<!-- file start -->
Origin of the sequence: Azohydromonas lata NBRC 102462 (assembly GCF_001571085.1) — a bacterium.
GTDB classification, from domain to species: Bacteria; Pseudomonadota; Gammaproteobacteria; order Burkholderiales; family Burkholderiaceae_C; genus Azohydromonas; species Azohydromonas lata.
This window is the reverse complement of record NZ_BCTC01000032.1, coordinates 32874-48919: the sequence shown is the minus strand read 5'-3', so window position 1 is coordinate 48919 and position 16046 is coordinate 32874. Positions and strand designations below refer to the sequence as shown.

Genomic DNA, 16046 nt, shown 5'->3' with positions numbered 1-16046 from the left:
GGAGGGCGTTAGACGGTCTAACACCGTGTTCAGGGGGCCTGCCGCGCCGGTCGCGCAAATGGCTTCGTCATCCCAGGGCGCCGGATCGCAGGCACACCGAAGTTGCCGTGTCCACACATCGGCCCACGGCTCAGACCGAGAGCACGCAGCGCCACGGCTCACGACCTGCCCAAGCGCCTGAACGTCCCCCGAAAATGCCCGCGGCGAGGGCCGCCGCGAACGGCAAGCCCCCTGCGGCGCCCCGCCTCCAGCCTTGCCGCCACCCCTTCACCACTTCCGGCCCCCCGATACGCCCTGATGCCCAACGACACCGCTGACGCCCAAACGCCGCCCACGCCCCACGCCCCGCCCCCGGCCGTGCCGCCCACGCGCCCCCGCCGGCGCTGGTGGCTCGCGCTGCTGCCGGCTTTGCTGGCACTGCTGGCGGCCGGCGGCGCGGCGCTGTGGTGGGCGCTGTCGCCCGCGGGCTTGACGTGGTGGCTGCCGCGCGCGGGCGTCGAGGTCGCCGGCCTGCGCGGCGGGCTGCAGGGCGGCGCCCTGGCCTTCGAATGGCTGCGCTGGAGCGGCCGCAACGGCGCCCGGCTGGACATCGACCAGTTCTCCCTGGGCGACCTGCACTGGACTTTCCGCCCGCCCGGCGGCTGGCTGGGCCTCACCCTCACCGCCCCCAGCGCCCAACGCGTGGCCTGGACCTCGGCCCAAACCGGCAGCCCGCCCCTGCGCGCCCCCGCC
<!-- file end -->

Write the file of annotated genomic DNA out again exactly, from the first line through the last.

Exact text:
Origin of the sequence: Azohydromonas lata NBRC 102462 (assembly GCF_001571085.1) — a bacterium.
GTDB classification, from domain to species: Bacteria; Pseudomonadota; Gammaproteobacteria; order Burkholderiales; family Burkholderiaceae_C; genus Azohydromonas; species Azohydromonas lata.
This window is the reverse complement of record NZ_BCTC01000032.1, coordinates 32874-48919: the sequence shown is the minus strand read 5'-3', so window position 1 is coordinate 48919 and position 16046 is coordinate 32874. Positions and strand designations below refer to the sequence as shown.

Genomic DNA, 16046 nt, shown 5'->3' with positions numbered 1-16046 from the left:
GGAGGGCGTTAGACGGTCTAACACCGTGTTCAGGGGGCCTGCCGCGCCGGTCGCGCAAATGGCTTCGTCATCCCAGGGCGCCGGATCGCAGGCACACCGAAGTTGCCGTGTCCACACATCGGCCCACGGCTCAGACCGAGAGCACGCAGCGCCACGGCTCACGACCTGCCCAAGCGCCTGAACGTCCCCCGAAAATGCCCGCGGCGAGGGCCGCCGCGAACGGCAAGCCCCCTGCGGCGCCCCGCCTCCAGCCTTGCCGCCACCCCTTCACCACTTCCGGCCCCCCGATACGCCCTGATGCCCAACGACACCGCTGACGCCCAAACGCCGCCCACGCCCCACGCCCCGCCCCCGGCCGTGCCGCCCACGCGCCCCCGCCGGCGCTGGTGGCTCGCGCTGCTGCCGGCTTTGCTGGCACTGCTGGCGGCCGGCGGCGCGGCGCTGTGGTGGGCGCTGTCGCCCGCGGGCTTGACGTGGTGGCTGCCGCGCGCGGGCGTCGAGGTCGCCGGCCTGCGCGGCGGGCTGCAGGGCGGCGCCCTGGCCTTCGAATGGCTGCGCTGGAGCGGCCGCAACGGCGCCCGGCTGGACATCGACCAGTTCTCCCTGGGCGACCTGCACTGGACTTTCCGCCCGCCCGGCGGCTGGCTGGGCCTCACCCTCACCGCCCCCAGCGCCCAACGCGTGGCCTGGACCTCGGCCCAAACCGGCAGCCCGCCCCTGCGCGCCCCCGCC